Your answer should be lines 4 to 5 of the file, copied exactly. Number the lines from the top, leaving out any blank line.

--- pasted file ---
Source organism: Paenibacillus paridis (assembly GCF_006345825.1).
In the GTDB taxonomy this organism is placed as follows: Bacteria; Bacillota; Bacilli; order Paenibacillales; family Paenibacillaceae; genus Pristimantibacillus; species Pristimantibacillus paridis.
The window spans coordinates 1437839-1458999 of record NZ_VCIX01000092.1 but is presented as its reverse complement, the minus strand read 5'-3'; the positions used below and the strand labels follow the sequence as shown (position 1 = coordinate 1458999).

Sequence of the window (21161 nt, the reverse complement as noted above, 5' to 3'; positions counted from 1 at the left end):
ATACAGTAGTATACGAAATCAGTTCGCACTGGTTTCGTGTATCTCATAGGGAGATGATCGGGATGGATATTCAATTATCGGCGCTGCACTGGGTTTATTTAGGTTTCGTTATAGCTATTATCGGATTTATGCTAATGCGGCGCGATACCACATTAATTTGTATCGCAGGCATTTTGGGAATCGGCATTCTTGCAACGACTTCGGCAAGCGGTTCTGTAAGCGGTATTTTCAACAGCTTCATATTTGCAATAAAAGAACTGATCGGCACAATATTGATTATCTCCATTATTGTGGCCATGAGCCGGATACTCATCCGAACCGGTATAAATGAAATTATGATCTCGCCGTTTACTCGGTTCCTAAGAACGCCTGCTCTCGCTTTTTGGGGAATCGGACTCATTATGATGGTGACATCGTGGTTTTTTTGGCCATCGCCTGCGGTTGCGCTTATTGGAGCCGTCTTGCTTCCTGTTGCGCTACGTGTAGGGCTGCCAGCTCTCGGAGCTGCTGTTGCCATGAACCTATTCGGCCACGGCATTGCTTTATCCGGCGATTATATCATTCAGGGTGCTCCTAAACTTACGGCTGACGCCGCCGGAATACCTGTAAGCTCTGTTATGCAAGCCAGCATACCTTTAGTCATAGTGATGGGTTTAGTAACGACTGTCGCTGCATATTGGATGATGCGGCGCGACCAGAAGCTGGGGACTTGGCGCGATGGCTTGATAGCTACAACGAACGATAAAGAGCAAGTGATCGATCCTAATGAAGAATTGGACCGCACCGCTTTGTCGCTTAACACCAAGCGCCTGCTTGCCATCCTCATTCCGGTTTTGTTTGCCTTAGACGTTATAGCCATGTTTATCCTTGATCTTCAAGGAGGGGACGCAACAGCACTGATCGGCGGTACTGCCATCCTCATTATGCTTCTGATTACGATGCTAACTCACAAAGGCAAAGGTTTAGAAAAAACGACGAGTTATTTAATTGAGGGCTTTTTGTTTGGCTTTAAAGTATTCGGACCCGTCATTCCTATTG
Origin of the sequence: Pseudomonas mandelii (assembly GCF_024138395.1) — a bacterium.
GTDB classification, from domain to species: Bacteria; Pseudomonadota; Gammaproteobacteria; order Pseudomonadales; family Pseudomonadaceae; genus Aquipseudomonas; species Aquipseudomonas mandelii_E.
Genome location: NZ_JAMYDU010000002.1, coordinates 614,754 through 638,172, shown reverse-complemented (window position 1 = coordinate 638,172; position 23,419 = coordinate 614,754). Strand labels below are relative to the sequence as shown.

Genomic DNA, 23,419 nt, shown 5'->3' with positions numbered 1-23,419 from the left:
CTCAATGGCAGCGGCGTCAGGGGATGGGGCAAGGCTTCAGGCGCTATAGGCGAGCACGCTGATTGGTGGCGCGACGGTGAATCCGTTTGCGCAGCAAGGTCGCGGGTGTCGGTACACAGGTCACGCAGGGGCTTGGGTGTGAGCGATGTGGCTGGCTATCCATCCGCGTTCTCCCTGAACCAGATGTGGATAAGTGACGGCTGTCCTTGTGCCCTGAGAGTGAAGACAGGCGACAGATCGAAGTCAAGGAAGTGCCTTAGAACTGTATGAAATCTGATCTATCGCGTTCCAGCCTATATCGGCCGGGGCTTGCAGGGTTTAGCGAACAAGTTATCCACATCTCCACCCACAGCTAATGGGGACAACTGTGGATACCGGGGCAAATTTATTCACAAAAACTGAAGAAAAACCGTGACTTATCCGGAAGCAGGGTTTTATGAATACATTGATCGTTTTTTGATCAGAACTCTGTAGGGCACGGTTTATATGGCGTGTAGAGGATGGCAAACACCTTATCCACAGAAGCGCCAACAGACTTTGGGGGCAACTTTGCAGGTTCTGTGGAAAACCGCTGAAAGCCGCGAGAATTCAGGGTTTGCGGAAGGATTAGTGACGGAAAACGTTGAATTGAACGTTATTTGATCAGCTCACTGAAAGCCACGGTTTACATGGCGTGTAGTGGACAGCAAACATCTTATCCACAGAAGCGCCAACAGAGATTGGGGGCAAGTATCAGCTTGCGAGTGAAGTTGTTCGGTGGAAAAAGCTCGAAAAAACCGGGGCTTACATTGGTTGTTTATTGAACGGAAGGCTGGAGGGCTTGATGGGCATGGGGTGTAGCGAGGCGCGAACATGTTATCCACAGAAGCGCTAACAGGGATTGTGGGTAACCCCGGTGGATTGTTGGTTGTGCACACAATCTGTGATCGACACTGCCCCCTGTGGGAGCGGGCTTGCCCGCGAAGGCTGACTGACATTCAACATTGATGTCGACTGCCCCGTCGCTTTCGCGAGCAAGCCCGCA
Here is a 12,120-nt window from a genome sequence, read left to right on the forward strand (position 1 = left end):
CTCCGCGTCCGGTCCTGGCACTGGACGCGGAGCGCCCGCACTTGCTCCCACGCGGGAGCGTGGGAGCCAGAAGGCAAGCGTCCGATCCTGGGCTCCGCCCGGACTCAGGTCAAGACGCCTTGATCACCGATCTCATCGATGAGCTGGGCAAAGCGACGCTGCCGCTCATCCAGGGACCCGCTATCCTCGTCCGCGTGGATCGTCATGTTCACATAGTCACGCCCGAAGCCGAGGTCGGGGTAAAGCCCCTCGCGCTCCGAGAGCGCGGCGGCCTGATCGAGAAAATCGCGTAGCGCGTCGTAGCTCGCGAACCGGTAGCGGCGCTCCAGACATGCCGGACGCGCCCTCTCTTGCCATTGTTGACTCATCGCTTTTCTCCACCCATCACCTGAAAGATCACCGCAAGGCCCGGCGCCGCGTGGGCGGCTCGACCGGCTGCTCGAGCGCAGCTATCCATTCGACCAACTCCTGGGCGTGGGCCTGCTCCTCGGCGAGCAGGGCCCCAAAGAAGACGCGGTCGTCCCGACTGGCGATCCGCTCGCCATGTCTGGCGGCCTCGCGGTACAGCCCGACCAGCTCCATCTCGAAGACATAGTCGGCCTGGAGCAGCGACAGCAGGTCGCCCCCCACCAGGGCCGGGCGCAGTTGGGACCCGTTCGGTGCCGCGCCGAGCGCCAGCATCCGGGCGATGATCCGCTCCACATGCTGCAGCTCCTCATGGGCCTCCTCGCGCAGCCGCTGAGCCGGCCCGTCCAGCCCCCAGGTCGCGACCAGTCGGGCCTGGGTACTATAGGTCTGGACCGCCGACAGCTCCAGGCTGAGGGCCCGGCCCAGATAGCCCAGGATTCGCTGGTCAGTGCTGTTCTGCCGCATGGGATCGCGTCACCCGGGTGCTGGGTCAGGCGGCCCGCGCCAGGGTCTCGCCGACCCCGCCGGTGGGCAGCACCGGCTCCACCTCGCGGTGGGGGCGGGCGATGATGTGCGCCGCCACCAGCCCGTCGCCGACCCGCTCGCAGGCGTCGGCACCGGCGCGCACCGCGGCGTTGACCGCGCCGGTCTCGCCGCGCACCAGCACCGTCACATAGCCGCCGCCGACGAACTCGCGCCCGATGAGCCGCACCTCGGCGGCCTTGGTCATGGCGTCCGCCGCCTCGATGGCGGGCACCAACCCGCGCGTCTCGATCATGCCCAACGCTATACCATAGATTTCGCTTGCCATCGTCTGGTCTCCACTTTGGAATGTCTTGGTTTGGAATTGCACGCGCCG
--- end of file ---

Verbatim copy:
Sequence of the window (21161 nt, the reverse complement as noted above, 5' to 3'; positions counted from 1 at the left end):
ATACAGTAGTATACGAAATCAGTTCGCACTGGTTTCGTGTATCTCATAGGGAGATGATCGGGATGGATATTCAATTATCGGCGCTGCACTGGGTTTATTTAGGTTTCGTTATAGCTATTATCGGATTTATGCTAATGCGGCGCGATACCACATTAATTTGTATCGCAGGCATTTTGGGAATCGGCATTCTTGCAACGACTTCGGCAAGCGGTTCTGTAAGCGGTATTTTCAACAGCTTCATATTTGCAATAAAAGAACTGATCGGCACAATATTGATTATCTCCATTATTGTGGCCATGAGCCGGATACTCATCCGAACCGGTATAAATGAAATTATGATCTCGCCGTTTACTCGGTTCCTAAGAACGCCTGCTCTCGCTTTTTGGGGAATCGGACTCATTATGATGGTGACATCGTGGTTTTTTTGGCCATCGCCTGCGGTTGCGCTTATTGGAGCCGTCTTGCTTCCTGTTGCGCTACGTGTAGGGCTGCCAGCTCTCGGAGCTGCTGTTGCCATGAACCTATTCGGCCACGGCATTGCTTTATCCGGCGATTATATCATTCAGGGTGCTCCTAAACTTACGGCTGACGCCGCCGGAATACCTGTAAGCTCTGTTATGCAAGCCAGCATACCTTTAGTCATAGTGATGGGTTTAGTAACGACTGTCGCTGCATATTGGATGATGCGGCGCGACCAGAAGCTGGGGACTTGGCGCGATGGCTTGATAGCTACAACGAACGATAAAGAGCAAGTGATCGATCCTAATGAAGAATTGGACCGCACCGCTTTGTCGCTTAACACCAAGCGCCTGCTTGCCATCCTCATTCCGGTTTTGTTTGCCTTAGACGTTATAGCCATGTTTATCCTTGATCTTCAAGGAGGGGACGCAACAGCACTGATCGGCGGTACTGCCATCCTCATTATGCTTCTGATTACGATGCTAACTCACAAAGGCAAAGGTTTAGAAAAAACGACGAGTTATTTAATTGAGGGCTTTTTGTTTGGCTTTAAAGTATTCGGACCCGTCATTCCTATTG